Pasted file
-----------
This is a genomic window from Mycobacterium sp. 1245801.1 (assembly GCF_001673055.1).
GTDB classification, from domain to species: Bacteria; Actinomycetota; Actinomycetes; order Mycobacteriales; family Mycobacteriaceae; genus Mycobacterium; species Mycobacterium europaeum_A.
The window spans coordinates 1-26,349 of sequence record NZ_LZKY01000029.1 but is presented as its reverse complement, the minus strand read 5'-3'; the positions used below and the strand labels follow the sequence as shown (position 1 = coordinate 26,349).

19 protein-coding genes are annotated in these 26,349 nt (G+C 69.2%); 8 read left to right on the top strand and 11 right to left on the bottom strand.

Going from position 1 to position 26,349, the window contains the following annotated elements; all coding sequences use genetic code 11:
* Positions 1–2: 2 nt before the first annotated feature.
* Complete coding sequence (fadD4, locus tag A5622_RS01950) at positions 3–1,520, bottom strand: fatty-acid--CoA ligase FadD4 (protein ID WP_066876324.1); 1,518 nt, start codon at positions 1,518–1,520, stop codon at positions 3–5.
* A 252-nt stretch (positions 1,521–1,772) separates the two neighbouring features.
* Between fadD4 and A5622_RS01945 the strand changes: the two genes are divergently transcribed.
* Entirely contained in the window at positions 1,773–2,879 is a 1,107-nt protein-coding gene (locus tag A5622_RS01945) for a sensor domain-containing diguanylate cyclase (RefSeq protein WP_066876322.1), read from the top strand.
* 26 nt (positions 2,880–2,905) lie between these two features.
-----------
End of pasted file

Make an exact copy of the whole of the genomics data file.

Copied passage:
This is a genomic window from Mycobacterium sp. 1245801.1 (assembly GCF_001673055.1).
GTDB classification, from domain to species: Bacteria; Actinomycetota; Actinomycetes; order Mycobacteriales; family Mycobacteriaceae; genus Mycobacterium; species Mycobacterium europaeum_A.
The window spans coordinates 1-26,349 of sequence record NZ_LZKY01000029.1 but is presented as its reverse complement, the minus strand read 5'-3'; the positions used below and the strand labels follow the sequence as shown (position 1 = coordinate 26,349).

19 protein-coding genes are annotated in these 26,349 nt (G+C 69.2%); 8 read left to right on the top strand and 11 right to left on the bottom strand.

Going from position 1 to position 26,349, the window contains the following annotated elements; all coding sequences use genetic code 11:
* Positions 1–2: 2 nt before the first annotated feature.
* Complete coding sequence (fadD4, locus tag A5622_RS01950) at positions 3–1,520, bottom strand: fatty-acid--CoA ligase FadD4 (protein ID WP_066876324.1); 1,518 nt, start codon at positions 1,518–1,520, stop codon at positions 3–5.
* A 252-nt stretch (positions 1,521–1,772) separates the two neighbouring features.
* Between fadD4 and A5622_RS01945 the strand changes: the two genes are divergently transcribed.
* Entirely contained in the window at positions 1,773–2,879 is a 1,107-nt protein-coding gene (locus tag A5622_RS01945) for a sensor domain-containing diguanylate cyclase (RefSeq protein WP_066876322.1), read from the top strand.
* 26 nt (positions 2,880–2,905) lie between these two features.